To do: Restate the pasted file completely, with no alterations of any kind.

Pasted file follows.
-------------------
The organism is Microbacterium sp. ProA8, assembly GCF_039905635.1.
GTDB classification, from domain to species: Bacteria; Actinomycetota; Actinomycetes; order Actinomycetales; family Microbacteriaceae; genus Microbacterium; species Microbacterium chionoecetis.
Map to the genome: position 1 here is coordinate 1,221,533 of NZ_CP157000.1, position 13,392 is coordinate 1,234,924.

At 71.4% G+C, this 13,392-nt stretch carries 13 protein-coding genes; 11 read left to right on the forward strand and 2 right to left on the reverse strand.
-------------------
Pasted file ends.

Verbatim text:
The organism is Microbacterium sp. ProA8, assembly GCF_039905635.1.
GTDB classification, from domain to species: Bacteria; Actinomycetota; Actinomycetes; order Actinomycetales; family Microbacteriaceae; genus Microbacterium; species Microbacterium chionoecetis.
Map to the genome: position 1 here is coordinate 1,221,533 of NZ_CP157000.1, position 13,392 is coordinate 1,234,924.

At 71.4% G+C, this 13,392-nt stretch carries 13 protein-coding genes; 11 read left to right on the forward strand and 2 right to left on the reverse strand.